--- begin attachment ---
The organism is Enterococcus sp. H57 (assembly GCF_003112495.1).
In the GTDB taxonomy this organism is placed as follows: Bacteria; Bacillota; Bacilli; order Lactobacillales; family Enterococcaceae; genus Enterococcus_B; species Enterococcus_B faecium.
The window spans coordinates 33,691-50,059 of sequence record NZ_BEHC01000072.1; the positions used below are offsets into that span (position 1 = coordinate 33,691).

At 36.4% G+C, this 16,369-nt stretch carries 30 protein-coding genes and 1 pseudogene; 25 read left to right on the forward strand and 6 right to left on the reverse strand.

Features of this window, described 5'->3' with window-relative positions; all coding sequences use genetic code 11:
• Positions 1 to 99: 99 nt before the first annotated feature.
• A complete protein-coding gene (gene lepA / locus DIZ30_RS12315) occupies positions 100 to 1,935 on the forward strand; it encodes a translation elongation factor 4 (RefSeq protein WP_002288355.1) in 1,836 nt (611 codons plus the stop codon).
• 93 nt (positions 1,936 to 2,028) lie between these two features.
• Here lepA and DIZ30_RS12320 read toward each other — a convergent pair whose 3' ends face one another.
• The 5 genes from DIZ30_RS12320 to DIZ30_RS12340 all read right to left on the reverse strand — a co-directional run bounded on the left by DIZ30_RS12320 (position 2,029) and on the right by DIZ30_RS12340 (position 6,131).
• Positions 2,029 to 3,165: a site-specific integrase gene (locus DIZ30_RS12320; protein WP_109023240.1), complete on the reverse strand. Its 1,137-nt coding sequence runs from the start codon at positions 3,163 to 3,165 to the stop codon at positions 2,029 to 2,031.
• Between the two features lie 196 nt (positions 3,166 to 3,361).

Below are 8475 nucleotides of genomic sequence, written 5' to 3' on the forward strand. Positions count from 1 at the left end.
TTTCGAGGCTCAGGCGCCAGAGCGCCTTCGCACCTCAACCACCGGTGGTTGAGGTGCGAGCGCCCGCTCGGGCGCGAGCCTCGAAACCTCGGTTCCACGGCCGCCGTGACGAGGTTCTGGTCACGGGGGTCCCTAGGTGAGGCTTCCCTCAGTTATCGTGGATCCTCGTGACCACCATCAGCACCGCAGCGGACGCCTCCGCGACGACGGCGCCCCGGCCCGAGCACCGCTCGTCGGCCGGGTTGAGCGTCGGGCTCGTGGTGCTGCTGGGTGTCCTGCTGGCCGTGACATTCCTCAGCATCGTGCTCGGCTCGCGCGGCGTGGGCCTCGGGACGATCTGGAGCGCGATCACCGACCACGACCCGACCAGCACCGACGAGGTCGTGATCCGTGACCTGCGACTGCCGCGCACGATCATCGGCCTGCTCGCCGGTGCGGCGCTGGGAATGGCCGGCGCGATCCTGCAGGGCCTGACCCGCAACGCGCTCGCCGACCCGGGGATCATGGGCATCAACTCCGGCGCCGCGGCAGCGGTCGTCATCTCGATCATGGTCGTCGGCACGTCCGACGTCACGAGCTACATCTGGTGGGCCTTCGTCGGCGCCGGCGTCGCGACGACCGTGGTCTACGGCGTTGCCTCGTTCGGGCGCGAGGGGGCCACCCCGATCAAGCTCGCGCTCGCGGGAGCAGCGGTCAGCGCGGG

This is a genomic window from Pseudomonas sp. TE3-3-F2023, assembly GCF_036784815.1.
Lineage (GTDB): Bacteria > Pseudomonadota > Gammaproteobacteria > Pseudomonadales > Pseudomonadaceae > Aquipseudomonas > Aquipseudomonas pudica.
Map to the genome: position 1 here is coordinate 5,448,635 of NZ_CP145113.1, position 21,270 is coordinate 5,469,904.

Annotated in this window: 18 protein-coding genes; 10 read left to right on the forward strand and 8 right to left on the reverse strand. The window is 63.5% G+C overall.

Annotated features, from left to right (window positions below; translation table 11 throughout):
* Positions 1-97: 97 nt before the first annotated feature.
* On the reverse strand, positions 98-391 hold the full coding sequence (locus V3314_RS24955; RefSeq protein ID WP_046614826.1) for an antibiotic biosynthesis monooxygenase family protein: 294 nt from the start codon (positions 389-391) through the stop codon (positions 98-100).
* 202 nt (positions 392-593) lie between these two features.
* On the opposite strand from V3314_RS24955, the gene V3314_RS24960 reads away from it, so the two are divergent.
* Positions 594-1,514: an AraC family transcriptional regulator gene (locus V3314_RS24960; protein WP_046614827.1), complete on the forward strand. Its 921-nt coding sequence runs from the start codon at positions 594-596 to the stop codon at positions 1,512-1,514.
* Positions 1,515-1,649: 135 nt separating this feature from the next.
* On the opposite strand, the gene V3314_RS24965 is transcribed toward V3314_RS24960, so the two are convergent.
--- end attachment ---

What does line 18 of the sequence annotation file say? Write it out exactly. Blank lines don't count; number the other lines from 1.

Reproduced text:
Annotated in this window: 18 protein-coding genes; 10 read left to right on the forward strand and 8 right to left on the reverse strand. The window is 63.5% G+C overall.